Who are we kidding? Getting on stage and playing is the reason most people pick up an instrument. Unless you’re already booked at the Met or solo regularly with orchestras around the world, performing will serve as a high but often unpredictable source of income. Concerts, background music, weddings, corporate events, and church services all count as a way to boost your income and get you playing for people. In order to get started you will need a website and a couple mp3s at the bare minimum and can expect to take about a year to get yourself up and running and no longer “paying your dues.”

 Some people like to look at their income as primarily teaching-based with performance as a bonus. This will gradually shift as you gain experience performing and once you find yourself turning down more events due to your teaching schedule, it will be time to evaluate your approach, crunch the numbers, and re-focus your streams.

Sales

This includes T shirts sold at concerts, CDs, mp3s, sheet music, iTunes, and downloads. Personally, this is the weakest of my income streams with performing shifting into the strongest stream over the past two years. I always bring CDs to sell to any event and all musicians should utilize sales as an income source. If you have a huge Facebook following or your band is a local favorite, you need to have something fans can purchase. Additionally, having a CD or mp3s you send concert promoters or include in your press kit is a must.

Implementing Good Habits to Take Charge of Your Career

The following is the first of a two-part Guest Post by good friend and fellow musician Frank Gulino. In this first excerpt, Frank addresses the importance of practicing effectively. Frank is a trombonist with the Capital Wind Symphony, composer, and entertainment lawyer based outside DC. His website can be found here.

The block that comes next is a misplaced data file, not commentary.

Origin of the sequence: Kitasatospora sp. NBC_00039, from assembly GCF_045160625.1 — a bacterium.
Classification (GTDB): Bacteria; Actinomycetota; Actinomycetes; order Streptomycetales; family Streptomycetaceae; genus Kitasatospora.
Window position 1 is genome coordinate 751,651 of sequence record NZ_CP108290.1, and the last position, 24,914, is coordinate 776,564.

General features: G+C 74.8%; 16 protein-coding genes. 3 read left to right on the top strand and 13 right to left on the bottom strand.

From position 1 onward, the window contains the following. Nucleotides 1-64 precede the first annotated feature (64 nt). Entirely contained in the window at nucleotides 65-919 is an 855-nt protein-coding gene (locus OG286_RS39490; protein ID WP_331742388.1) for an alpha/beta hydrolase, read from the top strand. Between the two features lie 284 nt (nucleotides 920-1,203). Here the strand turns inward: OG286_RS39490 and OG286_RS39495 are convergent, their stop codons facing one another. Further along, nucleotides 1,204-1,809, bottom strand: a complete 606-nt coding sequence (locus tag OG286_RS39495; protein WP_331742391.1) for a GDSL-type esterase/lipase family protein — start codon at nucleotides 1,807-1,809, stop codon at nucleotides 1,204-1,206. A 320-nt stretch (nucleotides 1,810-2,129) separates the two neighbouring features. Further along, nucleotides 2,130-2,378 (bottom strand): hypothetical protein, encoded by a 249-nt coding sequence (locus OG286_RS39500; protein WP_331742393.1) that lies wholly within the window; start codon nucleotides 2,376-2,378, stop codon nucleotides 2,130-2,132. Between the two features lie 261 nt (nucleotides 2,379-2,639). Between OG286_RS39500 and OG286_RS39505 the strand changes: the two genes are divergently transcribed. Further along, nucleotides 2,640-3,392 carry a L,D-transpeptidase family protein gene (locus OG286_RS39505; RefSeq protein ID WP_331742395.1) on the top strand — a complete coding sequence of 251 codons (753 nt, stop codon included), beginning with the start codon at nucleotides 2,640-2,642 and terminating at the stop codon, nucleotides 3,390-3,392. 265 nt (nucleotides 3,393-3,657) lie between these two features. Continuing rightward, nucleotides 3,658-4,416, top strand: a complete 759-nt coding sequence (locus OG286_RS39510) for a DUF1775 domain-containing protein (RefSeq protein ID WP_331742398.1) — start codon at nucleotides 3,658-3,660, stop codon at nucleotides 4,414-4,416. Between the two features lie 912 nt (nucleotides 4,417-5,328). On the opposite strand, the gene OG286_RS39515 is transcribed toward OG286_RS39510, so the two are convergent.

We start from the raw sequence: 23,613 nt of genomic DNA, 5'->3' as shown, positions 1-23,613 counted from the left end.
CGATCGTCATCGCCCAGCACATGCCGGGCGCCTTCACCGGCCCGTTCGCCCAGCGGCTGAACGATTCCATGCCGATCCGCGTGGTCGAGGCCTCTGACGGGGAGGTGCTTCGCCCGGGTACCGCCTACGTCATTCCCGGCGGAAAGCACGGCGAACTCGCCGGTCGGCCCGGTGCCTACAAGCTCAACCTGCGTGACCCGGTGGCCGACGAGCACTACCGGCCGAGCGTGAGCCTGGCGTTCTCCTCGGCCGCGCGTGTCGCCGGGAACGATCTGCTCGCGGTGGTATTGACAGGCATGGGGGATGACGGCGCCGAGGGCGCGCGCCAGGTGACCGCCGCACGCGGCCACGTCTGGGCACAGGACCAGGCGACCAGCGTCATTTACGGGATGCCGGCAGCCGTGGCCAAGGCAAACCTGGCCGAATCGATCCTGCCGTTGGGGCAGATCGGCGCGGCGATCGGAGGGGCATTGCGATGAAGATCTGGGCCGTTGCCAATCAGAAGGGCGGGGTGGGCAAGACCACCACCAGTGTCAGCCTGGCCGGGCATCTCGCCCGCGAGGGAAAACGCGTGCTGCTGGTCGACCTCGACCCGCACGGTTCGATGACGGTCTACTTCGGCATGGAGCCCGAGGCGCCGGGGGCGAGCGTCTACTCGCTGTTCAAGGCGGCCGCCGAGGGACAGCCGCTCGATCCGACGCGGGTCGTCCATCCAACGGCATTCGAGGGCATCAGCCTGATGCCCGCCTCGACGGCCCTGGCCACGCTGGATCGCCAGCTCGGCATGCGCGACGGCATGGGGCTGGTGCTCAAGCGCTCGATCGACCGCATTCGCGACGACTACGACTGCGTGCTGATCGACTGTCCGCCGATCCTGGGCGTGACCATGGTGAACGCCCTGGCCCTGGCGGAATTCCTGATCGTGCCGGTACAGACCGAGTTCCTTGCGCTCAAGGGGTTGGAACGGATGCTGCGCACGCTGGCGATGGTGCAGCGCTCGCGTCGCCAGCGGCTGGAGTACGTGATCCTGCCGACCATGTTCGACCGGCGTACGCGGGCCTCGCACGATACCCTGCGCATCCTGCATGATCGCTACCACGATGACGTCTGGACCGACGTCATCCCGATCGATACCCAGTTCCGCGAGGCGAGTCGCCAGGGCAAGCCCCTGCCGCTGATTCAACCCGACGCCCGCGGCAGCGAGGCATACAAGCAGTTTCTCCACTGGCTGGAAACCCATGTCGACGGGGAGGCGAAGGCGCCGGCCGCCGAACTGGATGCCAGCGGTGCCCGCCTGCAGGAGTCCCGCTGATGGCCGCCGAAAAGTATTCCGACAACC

Musicians are among the most gifted, dedicated, educated, focused, and hardworking individuals you will ever encounter, and yet so many of them find themselves struggling professionally. There are a multitude of unfortunate reasons for this, including the declining number of professional opportunities, heightened levels of competition, and the systematic under-compensation of musicians across the board. One phenomenon in particular, however, stands out: the “art” of music and the “business” of music are more disparate today than they have ever been, and too many musicians focus exclusively on developing their art rather than taking the time to develop both facets.

When I say that the “art” of music and the “business” of music have diverged, what I mean is that it is now appreciably more difficult to make a living in music by working for someone else than it has been in the past, making it more necessary for today’s musicians to be entrepreneurial thinkers rather than solely artists. As recently as two decades ago, there were many more opportunities for symphony musicians, more tenure track professorships in music, packed orchestra pits on Broadway, full big bands on cruise ships, and live music was ubiquitous. There were enough opportunities that, by perfecting your art, it was feasible to win the audition or land the pit orchestra job without having to be especially entrepreneurial or business-minded. In recent years, however, with orchestras folding, tenure track professorships being replaced by adjunct positions, and the widespread use of synthesized theater music, opportunities to be employed by someone else in the music field have become few enough that simply being the best player or interviewee is no longer the most consequential determinant of whether or not you succeed at making a living in music.

While artistic qualification and ability can still carry the day at the very highest echelons of the profession, the vast majority of musicians will need to allocate considerably more time to developing their “business” than they realize. Today, musicians have to be more prepared than ever before to work for themselves. And, as with almost anything else, the implementation of good habits is key.